In this July 24, 2007 file photo, Stephen Tritch, then president and chief executive of Westinghouse, left, shakes hands with Wang Binghua, chairman of the State Nuclear Power Technology Corp. of China (SNPTC), during a signing ceremony to build nuclear power plants in China, at the Great Hall of the People in Beijing. The Justice Department’s indictment last week of five Chinese military officials charged them with trying to pilfer confidential information from American companies. But even some of the alleged U.S. corporate victims of the hackers have little incentive to cheer any trade rupture with China.

    Hacking case belies profitable U.S. links with China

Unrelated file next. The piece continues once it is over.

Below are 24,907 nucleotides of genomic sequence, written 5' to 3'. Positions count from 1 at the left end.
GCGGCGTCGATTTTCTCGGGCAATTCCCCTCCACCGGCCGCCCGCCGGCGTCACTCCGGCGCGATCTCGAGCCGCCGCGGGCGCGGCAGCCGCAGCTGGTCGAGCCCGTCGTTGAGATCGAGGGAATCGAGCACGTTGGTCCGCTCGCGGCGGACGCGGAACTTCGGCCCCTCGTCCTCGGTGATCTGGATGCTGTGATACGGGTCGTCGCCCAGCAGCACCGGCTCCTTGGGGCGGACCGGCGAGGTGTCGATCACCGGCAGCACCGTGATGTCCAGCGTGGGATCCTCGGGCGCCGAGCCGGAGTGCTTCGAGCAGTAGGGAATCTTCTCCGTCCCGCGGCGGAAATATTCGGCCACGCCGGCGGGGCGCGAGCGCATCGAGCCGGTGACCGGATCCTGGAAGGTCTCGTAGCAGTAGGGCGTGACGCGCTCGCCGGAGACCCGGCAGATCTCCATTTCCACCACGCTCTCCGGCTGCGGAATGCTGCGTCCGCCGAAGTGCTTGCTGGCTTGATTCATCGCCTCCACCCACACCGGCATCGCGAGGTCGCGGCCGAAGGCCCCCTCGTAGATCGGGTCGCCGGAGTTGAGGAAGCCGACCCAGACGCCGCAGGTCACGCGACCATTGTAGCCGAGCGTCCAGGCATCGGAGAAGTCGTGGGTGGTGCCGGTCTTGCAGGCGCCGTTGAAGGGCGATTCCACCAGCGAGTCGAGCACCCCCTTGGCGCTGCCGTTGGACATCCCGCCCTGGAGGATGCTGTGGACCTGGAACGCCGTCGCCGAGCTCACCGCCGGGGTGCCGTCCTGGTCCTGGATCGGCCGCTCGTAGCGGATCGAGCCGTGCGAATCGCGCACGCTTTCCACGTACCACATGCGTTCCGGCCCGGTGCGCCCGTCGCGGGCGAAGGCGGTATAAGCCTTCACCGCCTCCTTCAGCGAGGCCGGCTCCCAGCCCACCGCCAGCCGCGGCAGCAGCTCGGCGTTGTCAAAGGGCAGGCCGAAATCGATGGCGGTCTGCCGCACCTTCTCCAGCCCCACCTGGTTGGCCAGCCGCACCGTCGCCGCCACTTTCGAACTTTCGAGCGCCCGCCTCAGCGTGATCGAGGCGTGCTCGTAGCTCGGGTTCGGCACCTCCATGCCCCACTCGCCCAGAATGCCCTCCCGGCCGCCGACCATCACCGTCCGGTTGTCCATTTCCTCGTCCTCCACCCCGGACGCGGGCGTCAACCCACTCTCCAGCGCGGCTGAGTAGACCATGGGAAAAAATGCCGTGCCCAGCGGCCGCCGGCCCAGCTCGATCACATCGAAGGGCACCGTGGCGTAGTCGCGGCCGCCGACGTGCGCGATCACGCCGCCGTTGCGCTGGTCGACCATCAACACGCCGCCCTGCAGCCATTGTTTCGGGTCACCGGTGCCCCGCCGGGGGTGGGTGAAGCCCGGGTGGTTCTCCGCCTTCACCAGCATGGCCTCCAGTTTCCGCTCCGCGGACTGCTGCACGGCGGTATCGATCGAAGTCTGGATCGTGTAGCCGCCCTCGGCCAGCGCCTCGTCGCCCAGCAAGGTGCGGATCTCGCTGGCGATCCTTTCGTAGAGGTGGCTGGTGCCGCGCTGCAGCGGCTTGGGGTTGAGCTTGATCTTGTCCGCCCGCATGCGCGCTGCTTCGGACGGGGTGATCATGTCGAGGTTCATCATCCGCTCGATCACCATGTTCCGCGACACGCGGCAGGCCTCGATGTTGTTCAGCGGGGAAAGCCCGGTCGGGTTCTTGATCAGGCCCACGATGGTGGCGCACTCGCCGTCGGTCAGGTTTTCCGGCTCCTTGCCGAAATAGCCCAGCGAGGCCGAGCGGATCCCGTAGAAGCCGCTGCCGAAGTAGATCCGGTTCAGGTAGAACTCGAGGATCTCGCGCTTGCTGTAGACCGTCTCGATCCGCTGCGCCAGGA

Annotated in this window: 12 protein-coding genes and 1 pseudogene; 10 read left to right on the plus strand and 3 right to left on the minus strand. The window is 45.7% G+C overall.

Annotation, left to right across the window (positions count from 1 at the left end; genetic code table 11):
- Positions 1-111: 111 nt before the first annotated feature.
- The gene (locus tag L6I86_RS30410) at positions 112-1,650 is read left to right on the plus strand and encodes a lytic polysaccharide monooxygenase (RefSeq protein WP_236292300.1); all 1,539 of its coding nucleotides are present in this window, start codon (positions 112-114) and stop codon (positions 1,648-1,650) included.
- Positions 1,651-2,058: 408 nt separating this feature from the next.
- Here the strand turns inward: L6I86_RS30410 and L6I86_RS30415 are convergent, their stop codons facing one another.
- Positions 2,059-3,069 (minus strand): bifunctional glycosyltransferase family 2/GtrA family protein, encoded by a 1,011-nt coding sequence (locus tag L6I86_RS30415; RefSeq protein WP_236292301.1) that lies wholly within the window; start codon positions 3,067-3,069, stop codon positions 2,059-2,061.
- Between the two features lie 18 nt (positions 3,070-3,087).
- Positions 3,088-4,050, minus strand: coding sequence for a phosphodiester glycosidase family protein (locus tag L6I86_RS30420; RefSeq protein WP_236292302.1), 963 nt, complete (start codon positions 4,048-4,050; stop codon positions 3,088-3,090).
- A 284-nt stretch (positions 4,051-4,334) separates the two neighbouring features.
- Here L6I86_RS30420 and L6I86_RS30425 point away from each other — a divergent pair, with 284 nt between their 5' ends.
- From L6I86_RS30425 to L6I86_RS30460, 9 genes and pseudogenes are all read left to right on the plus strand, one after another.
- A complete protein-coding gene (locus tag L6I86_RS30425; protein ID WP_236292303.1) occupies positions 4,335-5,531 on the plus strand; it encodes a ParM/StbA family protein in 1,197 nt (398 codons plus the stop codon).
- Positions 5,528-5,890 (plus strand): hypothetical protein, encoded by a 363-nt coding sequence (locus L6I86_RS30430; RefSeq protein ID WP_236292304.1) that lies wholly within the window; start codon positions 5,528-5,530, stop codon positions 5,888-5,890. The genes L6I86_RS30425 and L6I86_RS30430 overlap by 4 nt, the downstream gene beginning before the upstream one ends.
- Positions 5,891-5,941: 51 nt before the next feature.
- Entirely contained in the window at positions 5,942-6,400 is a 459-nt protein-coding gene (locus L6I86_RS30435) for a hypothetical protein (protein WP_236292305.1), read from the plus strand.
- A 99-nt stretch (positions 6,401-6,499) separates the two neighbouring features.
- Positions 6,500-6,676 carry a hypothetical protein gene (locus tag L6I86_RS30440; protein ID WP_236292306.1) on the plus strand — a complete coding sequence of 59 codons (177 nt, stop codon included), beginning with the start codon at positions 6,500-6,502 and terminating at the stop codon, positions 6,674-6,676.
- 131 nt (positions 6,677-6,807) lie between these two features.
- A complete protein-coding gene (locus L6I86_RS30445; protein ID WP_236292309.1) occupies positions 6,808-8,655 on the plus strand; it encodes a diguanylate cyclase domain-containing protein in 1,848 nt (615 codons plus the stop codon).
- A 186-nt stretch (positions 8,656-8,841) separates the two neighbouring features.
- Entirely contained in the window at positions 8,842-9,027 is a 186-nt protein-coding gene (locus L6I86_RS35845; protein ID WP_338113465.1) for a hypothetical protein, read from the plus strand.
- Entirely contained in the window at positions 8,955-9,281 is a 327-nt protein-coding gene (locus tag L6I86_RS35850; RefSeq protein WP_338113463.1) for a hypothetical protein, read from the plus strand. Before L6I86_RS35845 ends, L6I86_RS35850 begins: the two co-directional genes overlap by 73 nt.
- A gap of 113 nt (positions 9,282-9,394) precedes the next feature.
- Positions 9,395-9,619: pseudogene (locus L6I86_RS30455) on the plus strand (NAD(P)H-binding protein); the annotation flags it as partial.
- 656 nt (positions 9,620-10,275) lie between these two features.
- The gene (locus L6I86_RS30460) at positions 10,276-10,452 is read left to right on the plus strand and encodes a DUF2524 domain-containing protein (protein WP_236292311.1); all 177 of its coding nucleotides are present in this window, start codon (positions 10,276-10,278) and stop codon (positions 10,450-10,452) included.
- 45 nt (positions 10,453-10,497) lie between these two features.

WASHINGTON — China may be trying to steal trade secrets from U.S. businesses, as federal prosecutors allege. Yet for many U.S. companies, China’s vast market remains an irresistible source of business.The Justice Department’s indictment last week of five Chinese military officials accused them of trying to pilfer confidential information from American companies. But even some of the alleged U.S. corporate victims of the hackers have little incentive to cheer any trade rupture with China.One, Westinghouse, is building four nuclear reactors in China. Another, specialty steelmaker Allegheny Technologies, operates a joint venture in Shanghai.A third, Alcoa, is the biggest foreign investor in China’s aluminum market. Indeed, Alcoa went so far as to downplay Justice’s charges: “No material information was compromised during this incident which occurred several years ago,” the company said.American companies are in a delicate position. They want to maintain good relations with China, the world’s second-biggest economy and a market where U.S. firms’ earnings grew nearly 50 percent last year. But they’re also increasingly fearful of Chinese hackers stealing their trade secrets.Looked at that way, the hacking case is “going to be positive in opening up the conversation,” said Jamian Ronca Spadavecchia, founder of the Oxbow Advisory, which advises companies about risks in China and other emerging markets. “It’s bringing into the open some of the issues U.S. companies are facing.”A U.S.-China Business Council survey has found that cybersecurity is a growing threat for U.S. companies in China: It jumped from to No. 14 last year from No. 23 in 2012 on a list of gripes about the Chinese market. American companies are also increasingly irritated by China’s attempts to censor the Internet, according to a survey by the American Chamber of Commerce in China. The confrontation over hacking — China rejects the charges as based on “fabricated facts” — highlights the often-awkward relationship between China and the United States. They’re frenemies in a globalized world — rivals and partners in both politics and economics.U.S. companies complain that China is becoming less hospitable to foreign companies. They cite policies that give Chinese firms an edge over foreign competitors, cumbersome licensing requirements and endless struggles to protect their intellectual property — from software to music to clothing design — from theft.For all the complaints and tensions, U.S.-China business ties are tight and getting tighter.Last week, even as the hacking controversy raged, former U.S. ambassadors to Beijing rang the closing bell at the New York Stock Exchange to mark the 35th anniversary of U.S.-China diplomatic relations. After all, 77 Chinese company stocks now trade on the NYSE. Another big one — e-commerce giant Alibaba — plans to list its stock in the United States, either on the NYSE or NASDAQ.Trade in goods between the U.S. and China last year hit a record $562 billion. American companies earned nearly $10 billion last year in China, another record. American direct investment in China exceeds $50 billion.General Motors sells more cars in China than in the United States. General Electric sells China clean power plants that run on methane. Wal-Mart has 390 stores across China. Starbucks runs hundreds of cafes in China.In a big turnabout, Chinese companies have begun to invest in America, too. Chinese investment in the United States reached $14 billion last year, up from virtually nothing a decade ago.